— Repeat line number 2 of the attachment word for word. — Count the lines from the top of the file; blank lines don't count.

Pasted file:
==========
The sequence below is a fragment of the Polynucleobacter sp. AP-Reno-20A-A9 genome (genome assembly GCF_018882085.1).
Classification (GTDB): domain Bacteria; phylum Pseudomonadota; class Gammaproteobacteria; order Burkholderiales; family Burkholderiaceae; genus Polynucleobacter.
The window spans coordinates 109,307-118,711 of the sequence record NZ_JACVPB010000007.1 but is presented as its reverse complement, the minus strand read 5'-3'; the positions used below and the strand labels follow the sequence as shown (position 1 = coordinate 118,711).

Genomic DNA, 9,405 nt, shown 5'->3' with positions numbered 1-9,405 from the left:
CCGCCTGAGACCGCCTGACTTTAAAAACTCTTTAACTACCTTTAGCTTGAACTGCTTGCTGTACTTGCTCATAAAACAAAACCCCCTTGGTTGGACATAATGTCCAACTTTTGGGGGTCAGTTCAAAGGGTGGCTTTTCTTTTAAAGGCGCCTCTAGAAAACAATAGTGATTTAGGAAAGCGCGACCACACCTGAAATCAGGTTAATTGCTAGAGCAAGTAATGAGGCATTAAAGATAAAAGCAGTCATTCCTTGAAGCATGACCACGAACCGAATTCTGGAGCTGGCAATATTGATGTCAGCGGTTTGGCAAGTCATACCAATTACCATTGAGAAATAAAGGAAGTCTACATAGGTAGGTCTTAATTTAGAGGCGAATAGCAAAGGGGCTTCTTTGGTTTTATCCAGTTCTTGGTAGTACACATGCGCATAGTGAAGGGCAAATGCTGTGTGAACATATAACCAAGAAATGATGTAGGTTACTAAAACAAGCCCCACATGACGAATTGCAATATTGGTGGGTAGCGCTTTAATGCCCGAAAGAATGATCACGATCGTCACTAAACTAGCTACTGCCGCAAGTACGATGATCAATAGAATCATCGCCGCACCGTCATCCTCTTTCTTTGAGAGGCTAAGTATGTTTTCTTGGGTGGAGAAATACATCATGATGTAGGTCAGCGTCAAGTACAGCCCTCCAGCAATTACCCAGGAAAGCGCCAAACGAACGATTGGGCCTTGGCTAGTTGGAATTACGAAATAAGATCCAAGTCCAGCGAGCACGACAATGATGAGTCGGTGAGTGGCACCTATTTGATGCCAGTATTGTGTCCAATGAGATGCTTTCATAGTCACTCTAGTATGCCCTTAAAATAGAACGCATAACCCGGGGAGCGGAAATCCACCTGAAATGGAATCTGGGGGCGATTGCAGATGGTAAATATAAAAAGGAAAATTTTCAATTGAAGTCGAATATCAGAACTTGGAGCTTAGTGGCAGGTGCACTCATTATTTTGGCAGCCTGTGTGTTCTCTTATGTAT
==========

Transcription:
Classification (GTDB): domain Bacteria; phylum Pseudomonadota; class Gammaproteobacteria; order Burkholderiales; family Burkholderiaceae; genus Polynucleobacter.